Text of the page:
Pros and Cons: Should Knicks select Zach Edey in 2024 NBA Draft?


After multiple spot-on draft selections in 2020 and 2021 set the Knicks up for their best stretch in recent franchise history, New York should look to recreate that success this year. They have back-to-back late first-round picks at No. 24 and 25, plus the 38th overall pick, and have been relatively inactive in the past two drafts.

Let’s take a look at some of the pros and cons of the Knicks potential draft picks, continuing with Purdue’s Zach Edey.

The case for drafting Edey

If the Knicks are looking for a high-risk, high-reward swing, who better than the most decorated player of this draft class. Edey stands 7-foot-4 and 300 pounds with a soft touch to go along with his historically imposing frame.

Edey won unanimous National Player of the Year honors in back-to-back college seasons, the first to do it in 50 years, behind 25.2 points and 12.2 rebounds a night on 62.3 percent shooting from the field. His impact around the rim became the center of Purdue’s gameplan and helped lead them to the National Championship Game.

A gifted post-up player, Edey can back down towards the rim from nearly any starting point, going to a reliable jump hook, faking his way to an angle or just powering in for the finish. Despite his ginormous physique and lack of twitch, Edey manufactures a high volume of efficient buckets with relative ease thanks to his strength and touch.

Obviously the NBA is more of a pick-and-roll game for centers, but Edey should thrive there despite fewer chances at Purdue. He can one or two-dribble his way to a spot and rise above 99 percent of defenders to find his look.

If he’s near the restricted area, he’s a strong finisher, with little effort needed to get above the rim. This makes him a viable lob threat so long as it doesn’t require too much north-south explosion.

His size also helps him attack the boards, as shown by his numbers on the glass. Again his soft hands and legitimate fundamentals shine here, perhaps more so than his stature.

Same goes defensively. Edey knows how to effectively read offenses and get between the ball and the rim, and if he gets there good luck finishing.

Edey’s massive 7-foot-10 wingspan consumes the court, and he uses it sharply, going vertical and not fouling. He only averaged 1.9 fouls a night while blocking 2.2 shots, doesn’t gamble and moves his feet well despite the lack of burst.

There’s other potential here as well. Edey’s shown hints at a jumper and some playmaking.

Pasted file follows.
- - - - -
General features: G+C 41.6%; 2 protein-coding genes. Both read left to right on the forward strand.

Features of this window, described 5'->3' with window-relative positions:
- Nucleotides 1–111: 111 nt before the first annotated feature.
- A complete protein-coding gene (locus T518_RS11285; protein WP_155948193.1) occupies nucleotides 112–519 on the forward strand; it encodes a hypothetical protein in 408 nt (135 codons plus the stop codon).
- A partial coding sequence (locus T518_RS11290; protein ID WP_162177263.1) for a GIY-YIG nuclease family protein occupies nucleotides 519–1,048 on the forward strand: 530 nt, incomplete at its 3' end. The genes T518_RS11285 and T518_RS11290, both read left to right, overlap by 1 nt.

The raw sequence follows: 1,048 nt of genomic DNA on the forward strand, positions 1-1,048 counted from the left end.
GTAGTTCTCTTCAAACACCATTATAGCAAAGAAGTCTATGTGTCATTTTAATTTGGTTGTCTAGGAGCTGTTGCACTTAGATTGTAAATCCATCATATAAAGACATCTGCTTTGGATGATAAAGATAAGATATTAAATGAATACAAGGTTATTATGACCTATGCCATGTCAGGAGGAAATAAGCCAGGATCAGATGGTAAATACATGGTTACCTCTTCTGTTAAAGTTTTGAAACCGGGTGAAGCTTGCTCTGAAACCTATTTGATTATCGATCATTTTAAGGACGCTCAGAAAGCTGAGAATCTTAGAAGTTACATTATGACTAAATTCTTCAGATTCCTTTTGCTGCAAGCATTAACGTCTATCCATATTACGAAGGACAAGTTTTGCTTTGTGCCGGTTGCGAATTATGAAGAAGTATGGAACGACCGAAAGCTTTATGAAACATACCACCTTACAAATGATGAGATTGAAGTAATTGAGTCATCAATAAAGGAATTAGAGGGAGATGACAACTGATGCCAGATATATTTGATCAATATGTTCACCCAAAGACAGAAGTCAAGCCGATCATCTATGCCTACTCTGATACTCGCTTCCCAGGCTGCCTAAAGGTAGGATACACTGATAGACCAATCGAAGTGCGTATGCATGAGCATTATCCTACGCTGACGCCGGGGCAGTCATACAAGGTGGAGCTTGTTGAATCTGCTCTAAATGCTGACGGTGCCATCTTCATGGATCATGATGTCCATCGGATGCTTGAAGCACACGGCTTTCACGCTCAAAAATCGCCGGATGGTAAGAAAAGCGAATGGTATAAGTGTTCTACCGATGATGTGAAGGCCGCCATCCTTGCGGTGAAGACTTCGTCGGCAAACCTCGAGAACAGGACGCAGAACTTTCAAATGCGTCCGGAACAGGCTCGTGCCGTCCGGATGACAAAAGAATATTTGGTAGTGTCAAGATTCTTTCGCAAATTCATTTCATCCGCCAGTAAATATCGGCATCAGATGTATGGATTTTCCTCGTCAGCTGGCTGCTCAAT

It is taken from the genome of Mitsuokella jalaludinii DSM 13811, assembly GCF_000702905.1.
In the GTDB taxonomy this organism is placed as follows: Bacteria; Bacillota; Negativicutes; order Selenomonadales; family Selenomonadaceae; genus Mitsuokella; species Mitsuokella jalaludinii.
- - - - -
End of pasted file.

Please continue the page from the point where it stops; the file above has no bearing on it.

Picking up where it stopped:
His form is smooth and translates at the free throw line with a 71.1 percent clip on high volume. He only averaged two assists with a negative assist-to-turnover ratio, but showed the ability to anticipate help and make the simple read.

There’s a real chance the Knicks end up needing a center this offseason, with two of theirs hitting free agency and another constantly on the mend. If they decide to fill this need via the draft, taking a swing on Edey and his massive collegiate production is worth consideration.

The case against drafting Edey

Edey definitely looked the part at Purdue, but a number of things are about to change for him. For one, he can’t only play drop coverage, and will have to move and recover outside of his comfort zone like never before.

While he didn’t look stiff guarding quicker, smaller opponents, he didn’t look comfortable either, and it’s an entirely different level in the NBA. Teams without strong enough supporting defenders will deal with Edey getting targeted in a few different ways.

His closeouts are a real weak point, and stretch bigs will take advantage. The overall pace and workload will grow too, though Edey displayed tremendous cardio and grit playing 38-plus minutes in the final four games of the NCAA Tournament.

There are other question marks like his face-up game and how he’ll adjust to a much smaller, pick-your-spots role. He’s 22 years old, so he’s likely closer to the finished project than a developmental piece, but the Knicks tend to prefer that anyway.



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